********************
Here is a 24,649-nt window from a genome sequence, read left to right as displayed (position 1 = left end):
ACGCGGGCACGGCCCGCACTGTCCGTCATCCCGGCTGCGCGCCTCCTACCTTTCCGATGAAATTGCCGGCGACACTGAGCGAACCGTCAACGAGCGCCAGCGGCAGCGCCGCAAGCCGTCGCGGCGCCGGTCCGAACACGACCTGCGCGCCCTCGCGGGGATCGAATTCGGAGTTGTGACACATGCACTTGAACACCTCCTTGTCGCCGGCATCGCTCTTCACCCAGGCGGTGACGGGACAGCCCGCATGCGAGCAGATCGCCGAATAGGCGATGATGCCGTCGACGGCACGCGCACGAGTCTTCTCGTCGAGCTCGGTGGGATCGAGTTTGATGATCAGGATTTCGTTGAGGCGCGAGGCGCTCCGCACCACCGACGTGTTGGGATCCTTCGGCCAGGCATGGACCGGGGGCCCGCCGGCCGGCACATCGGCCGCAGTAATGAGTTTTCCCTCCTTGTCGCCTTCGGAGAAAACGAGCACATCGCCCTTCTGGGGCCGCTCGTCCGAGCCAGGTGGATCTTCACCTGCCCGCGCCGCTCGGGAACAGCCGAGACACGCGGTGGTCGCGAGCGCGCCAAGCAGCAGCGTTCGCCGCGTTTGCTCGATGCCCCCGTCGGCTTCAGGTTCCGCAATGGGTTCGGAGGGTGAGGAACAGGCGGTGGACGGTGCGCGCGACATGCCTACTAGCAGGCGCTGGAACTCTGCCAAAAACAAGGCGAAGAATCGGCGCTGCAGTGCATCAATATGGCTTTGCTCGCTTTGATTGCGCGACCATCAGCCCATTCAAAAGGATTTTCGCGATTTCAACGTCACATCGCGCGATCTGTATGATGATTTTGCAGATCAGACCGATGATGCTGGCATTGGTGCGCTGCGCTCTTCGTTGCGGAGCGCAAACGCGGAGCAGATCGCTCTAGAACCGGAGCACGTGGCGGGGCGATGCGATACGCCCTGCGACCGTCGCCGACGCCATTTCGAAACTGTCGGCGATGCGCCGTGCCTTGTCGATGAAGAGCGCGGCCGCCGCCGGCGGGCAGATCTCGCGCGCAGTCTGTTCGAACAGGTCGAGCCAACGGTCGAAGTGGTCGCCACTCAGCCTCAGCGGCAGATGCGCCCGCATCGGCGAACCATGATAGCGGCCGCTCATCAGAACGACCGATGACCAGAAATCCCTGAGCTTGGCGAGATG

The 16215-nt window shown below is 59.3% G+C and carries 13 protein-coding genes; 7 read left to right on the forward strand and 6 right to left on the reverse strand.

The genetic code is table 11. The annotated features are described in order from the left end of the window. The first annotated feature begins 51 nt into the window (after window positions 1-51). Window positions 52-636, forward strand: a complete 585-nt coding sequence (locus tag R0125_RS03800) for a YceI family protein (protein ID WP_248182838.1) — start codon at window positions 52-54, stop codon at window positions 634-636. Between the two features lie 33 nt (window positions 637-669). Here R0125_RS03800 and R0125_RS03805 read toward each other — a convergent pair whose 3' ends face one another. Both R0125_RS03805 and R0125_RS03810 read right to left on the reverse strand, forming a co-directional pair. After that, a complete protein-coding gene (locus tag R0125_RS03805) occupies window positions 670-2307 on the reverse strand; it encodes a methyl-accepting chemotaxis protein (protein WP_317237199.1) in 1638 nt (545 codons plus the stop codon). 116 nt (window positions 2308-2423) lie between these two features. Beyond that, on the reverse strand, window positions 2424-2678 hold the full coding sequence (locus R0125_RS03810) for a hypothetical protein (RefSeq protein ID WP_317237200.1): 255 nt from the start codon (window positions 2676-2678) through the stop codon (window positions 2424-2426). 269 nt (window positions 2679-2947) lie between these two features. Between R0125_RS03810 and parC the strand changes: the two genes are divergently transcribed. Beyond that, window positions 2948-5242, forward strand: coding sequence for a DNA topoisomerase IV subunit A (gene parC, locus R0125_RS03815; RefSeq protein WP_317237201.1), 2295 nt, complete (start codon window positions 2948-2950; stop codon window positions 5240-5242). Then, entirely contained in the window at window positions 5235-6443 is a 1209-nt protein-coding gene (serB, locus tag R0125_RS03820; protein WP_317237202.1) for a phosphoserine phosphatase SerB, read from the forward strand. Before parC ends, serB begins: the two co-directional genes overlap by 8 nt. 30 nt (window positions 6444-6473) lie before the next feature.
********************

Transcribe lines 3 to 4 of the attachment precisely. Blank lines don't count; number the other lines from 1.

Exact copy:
The 16215-nt window shown below is 59.3% G+C and carries 13 protein-coding genes; 7 read left to right on the forward strand and 6 right to left on the reverse strand.

The genetic code is table 11. The annotated features are described in order from the left end of the window. The first annotated feature begins 51 nt into the window (after window positions 1-51). Window positions 52-636, forward strand: a complete 585-nt coding sequence (locus tag R0125_RS03800) for a YceI family protein (protein ID WP_248182838.1) — start codon at window positions 52-54, stop codon at window positions 634-636. Between the two features lie 33 nt (window positions 637-669). Here R0125_RS03800 and R0125_RS03805 read toward each other — a convergent pair whose 3' ends face one another. Both R0125_RS03805 and R0125_RS03810 read right to left on the reverse strand, forming a co-directional pair. After that, a complete protein-coding gene (locus tag R0125_RS03805) occupies window positions 670-2307 on the reverse strand; it encodes a methyl-accepting chemotaxis protein (protein WP_317237199.1) in 1638 nt (545 codons plus the stop codon). 116 nt (window positions 2308-2423) lie between these two features. Beyond that, on the reverse strand, window positions 2424-2678 hold the full coding sequence (locus R0125_RS03810) for a hypothetical protein (RefSeq protein ID WP_317237200.1): 255 nt from the start codon (window positions 2676-2678) through the stop codon (window positions 2424-2426). 269 nt (window positions 2679-2947) lie between these two features. Between R0125_RS03810 and parC the strand changes: the two genes are divergently transcribed. Beyond that, window positions 2948-5242, forward strand: coding sequence for a DNA topoisomerase IV subunit A (gene parC, locus R0125_RS03815; RefSeq protein WP_317237201.1), 2295 nt, complete (start codon window positions 2948-2950; stop codon window positions 5240-5242). Then, entirely contained in the window at window positions 5235-6443 is a 1209-nt protein-coding gene (serB, locus tag R0125_RS03820; protein WP_317237202.1) for a phosphoserine phosphatase SerB, read from the forward strand. Before parC ends, serB begins: the two co-directional genes overlap by 8 nt. 30 nt (window positions 6444-6473) lie before the next feature.